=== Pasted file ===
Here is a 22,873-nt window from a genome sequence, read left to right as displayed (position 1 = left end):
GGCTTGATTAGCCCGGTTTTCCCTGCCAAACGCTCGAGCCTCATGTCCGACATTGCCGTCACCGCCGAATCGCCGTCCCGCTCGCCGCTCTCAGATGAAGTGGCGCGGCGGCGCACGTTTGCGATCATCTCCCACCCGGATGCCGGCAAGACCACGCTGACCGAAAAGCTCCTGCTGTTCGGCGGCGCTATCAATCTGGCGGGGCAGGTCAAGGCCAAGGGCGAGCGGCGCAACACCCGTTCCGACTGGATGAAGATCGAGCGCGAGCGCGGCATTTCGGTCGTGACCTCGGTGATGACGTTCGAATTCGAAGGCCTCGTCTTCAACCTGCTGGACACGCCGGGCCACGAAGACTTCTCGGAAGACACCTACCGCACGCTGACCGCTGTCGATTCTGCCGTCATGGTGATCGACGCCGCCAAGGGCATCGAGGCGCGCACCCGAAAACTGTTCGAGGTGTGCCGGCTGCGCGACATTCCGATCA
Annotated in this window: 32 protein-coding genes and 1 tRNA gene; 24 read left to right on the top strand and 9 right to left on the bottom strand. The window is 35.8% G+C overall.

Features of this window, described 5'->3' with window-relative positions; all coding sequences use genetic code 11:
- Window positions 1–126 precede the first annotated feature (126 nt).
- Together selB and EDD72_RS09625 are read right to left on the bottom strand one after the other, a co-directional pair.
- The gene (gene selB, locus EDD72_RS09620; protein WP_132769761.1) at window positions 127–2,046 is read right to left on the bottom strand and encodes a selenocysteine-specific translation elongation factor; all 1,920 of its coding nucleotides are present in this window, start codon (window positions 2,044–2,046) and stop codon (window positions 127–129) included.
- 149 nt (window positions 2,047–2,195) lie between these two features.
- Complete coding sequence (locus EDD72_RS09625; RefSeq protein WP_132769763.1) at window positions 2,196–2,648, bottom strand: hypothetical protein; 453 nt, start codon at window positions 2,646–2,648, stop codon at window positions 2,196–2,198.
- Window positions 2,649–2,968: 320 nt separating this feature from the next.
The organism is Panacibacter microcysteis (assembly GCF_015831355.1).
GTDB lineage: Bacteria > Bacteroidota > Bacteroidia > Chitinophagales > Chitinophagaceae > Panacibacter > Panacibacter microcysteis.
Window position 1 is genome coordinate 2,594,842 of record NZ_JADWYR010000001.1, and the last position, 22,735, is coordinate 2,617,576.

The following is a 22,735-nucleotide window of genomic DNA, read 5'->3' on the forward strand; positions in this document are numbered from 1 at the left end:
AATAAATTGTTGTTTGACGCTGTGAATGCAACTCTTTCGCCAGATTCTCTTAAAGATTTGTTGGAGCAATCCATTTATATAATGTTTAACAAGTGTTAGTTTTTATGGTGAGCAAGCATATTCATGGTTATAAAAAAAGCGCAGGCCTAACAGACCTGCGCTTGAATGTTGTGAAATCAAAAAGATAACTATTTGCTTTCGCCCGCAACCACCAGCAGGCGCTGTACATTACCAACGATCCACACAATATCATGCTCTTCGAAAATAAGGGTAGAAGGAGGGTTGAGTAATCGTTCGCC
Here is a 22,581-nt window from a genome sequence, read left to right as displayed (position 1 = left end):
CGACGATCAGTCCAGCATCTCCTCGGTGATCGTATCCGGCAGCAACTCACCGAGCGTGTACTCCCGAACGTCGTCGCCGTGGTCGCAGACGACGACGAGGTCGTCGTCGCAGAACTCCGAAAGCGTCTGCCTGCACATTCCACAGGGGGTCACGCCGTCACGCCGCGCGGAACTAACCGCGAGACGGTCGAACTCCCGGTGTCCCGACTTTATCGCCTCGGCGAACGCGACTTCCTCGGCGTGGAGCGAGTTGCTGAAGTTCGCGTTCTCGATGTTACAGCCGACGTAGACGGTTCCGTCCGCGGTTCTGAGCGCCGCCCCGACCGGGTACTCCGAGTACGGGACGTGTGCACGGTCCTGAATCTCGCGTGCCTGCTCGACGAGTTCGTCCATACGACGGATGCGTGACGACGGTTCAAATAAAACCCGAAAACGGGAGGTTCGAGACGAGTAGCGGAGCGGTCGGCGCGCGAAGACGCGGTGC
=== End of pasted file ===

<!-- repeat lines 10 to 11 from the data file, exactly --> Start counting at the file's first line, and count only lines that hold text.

- Window positions 2,649–2,968: 320 nt separating this feature from the next.
The organism is Panacibacter microcysteis (assembly GCF_015831355.1).